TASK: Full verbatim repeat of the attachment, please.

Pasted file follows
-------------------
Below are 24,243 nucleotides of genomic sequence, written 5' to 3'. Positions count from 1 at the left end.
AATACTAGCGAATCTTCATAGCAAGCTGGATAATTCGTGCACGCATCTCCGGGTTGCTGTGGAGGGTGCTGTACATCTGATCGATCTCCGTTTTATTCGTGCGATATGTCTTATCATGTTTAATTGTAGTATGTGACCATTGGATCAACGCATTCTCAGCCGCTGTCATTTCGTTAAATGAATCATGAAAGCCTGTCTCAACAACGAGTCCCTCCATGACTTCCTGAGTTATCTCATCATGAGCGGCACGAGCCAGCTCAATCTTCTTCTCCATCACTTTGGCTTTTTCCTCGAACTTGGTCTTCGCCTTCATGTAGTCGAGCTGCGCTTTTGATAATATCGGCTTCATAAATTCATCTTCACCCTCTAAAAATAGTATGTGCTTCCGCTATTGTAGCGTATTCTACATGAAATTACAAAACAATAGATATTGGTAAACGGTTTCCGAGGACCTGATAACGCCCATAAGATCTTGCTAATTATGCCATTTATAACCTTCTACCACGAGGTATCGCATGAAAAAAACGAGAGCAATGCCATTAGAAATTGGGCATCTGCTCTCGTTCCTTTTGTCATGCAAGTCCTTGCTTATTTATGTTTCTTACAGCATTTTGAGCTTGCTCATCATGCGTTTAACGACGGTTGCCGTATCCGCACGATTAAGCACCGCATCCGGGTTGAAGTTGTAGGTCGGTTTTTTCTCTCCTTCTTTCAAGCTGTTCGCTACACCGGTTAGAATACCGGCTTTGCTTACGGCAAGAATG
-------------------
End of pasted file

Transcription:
Below are 24,243 nucleotides of genomic sequence, written 5' to 3'. Positions count from 1 at the left end.
AATACTAGCGAATCTTCATAGCAAGCTGGATAATTCGTGCACGCATCTCCGGGTTGCTGTGGAGGGTGCTGTACATCTGATCGATCTCCGTTTTATTCGTGCGATATGTCTTATCATGTTTAATTGTAGTATGTGACCATTGGATCAACGCATTCTCAGCCGCTGTCATTTCGTTAAATGAATCATGAAAGCCTGTCTCAACAACGAGTCCCTCCATGACTTCCTGAGTTATCTCATCATGAGCGGCACGAGCCAGCTCAATCTTCTTCTCCATCACTTTGGCTTTTTCCTCGAACTTGGTCTTCGCCTTCATGTAGTCGAGCTGCGCTTTTGATAATATCGGCTTCATAAATTCATCTTCACCCTCTAAAAATAGTATGTGCTTCCGCTATTGTAGCGTATTCTACATGAAATTACAAAACAATAGATATTGGTAAACGGTTTCCGAGGACCTGATAACGCCCATAAGATCTTGCTAATTATGCCATTTATAACCTTCTACCACGAGGTATCGCATGAAAAAAACGAGAGCAATGCCATTAGAAATTGGGCATCTGCTCTCGTTCCTTTTGTCATGCAAGTCCTTGCTTATTTATGTTTCTTACAGCATTTTGAGCTTGCTCATCATGCGTTTAACGACGGTTGCCGTATCCGCACGATTAAGCACCGCATCCGGGTTGAAGTTGTAGGTCGGTTTTTTCTCTCCTTCTTTCAAGCTGTTCGCTACACCGGTTAGAATACCGGCTTTGCTTACGGCAAGAATG